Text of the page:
NEW YORK (AP) — Bill de Blasio says New York Mayor Michael Bloomberg had plenty of good advice when they met for about 20 minutes this morning at City Hall.

Last night, de Blasio was elected to succeed Bloomberg in January and become the first Democratic mayor of New York in a generation. He's planning to push ahead with an ambitious agenda aimed at easing the economic inequality that was a focus of his campaign.

The mayor-elect made it clear today that he wants to waste no time in carrying out his vision that could move the nation's largest city toward the left. He told reporters that he has a mandate "to create a city in which our prosperity is shared and there is opportunity for all."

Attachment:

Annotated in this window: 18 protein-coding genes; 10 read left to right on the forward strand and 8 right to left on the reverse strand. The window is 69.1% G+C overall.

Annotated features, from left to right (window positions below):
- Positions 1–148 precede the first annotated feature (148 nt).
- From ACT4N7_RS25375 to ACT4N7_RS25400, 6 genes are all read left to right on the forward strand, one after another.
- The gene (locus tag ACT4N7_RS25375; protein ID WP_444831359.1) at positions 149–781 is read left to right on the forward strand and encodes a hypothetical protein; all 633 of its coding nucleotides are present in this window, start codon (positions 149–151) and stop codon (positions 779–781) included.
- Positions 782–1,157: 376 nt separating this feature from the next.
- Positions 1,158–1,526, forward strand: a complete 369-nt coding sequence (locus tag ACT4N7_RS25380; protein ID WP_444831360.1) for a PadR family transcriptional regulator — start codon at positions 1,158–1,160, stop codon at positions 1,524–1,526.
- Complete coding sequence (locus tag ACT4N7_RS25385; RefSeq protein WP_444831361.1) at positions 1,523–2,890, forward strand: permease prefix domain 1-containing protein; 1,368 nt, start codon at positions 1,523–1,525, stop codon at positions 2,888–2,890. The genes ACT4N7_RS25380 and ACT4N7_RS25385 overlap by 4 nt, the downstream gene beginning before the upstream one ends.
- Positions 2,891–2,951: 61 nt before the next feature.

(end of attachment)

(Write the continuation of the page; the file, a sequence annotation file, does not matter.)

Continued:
De Blasio is vowing to maintain the public safety and economic gains made under Bloomberg and his predecessor, Rudy Giuliani -- while also giving a voice to those who felt forgotten by what they saw as policies that helped Manhattan but neglected the city's other boroughs.

DeBlasio defeated Republican rival Joe Lhota, 73 percent to 24 percent, in incomplete, unofficial returns. It would be the largest margin of victory for a non-incumbent in the city's history.

He will need that political capital in order to tackle his signature campaign promise: to raise taxes on the wealthiest New Yorkers in order to fund universal pre-kindergarten.